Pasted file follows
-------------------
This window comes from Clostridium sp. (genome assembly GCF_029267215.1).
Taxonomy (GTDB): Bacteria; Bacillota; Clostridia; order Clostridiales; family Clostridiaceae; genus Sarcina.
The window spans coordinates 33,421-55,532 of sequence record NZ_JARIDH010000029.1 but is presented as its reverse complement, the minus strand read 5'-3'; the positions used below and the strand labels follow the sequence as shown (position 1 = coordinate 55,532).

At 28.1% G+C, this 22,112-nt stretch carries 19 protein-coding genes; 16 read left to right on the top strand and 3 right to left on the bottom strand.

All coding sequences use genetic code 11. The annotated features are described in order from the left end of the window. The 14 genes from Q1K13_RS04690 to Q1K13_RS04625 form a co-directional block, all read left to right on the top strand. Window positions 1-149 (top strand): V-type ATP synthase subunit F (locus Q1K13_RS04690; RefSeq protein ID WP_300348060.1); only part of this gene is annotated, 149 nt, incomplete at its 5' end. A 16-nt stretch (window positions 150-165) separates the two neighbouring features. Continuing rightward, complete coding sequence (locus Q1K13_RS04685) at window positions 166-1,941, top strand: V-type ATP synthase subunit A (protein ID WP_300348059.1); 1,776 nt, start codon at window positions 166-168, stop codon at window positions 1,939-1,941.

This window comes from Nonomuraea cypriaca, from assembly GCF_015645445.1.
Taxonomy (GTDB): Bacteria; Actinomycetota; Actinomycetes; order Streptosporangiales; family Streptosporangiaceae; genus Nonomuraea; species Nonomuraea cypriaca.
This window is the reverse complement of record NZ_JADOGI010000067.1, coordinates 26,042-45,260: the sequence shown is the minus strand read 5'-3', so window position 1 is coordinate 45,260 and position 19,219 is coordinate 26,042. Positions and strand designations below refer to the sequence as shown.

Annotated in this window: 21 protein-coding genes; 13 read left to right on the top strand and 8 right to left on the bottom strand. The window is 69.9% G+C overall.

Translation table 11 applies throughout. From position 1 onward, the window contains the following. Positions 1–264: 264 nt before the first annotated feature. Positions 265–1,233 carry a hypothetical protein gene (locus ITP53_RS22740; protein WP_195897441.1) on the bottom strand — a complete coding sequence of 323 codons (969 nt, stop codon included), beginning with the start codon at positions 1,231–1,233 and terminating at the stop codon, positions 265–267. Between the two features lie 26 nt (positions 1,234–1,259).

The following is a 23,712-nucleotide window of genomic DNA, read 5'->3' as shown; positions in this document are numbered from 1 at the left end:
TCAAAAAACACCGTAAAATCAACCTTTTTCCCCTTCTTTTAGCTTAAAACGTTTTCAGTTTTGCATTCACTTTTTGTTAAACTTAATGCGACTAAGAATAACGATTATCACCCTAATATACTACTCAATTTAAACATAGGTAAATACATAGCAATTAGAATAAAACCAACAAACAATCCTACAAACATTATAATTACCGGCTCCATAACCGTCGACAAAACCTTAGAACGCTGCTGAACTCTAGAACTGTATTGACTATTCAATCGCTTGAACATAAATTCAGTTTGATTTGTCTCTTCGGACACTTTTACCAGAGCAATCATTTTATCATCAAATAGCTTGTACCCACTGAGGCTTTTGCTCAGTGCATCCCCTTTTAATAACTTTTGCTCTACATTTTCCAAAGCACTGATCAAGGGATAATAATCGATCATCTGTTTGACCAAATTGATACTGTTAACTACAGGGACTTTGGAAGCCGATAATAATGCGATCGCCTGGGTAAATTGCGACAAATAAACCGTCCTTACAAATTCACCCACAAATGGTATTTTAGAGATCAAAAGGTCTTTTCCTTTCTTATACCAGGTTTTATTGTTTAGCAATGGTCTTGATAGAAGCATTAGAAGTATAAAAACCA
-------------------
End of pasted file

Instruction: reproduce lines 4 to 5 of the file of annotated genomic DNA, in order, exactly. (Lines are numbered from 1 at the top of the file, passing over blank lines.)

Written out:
At 28.1% G+C, this 22,112-nt stretch carries 19 protein-coding genes; 16 read left to right on the top strand and 3 right to left on the bottom strand.

All coding sequences use genetic code 11. The annotated features are described in order from the left end of the window. The 14 genes from Q1K13_RS04690 to Q1K13_RS04625 form a co-directional block, all read left to right on the top strand. Window positions 1-149 (top strand): V-type ATP synthase subunit F (locus Q1K13_RS04690; RefSeq protein ID WP_300348060.1); only part of this gene is annotated, 149 nt, incomplete at its 5' end. A 16-nt stretch (window positions 150-165) separates the two neighbouring features. Continuing rightward, complete coding sequence (locus Q1K13_RS04685) at window positions 166-1,941, top strand: V-type ATP synthase subunit A (protein ID WP_300348059.1); 1,776 nt, start codon at window positions 166-168, stop codon at window positions 1,939-1,941.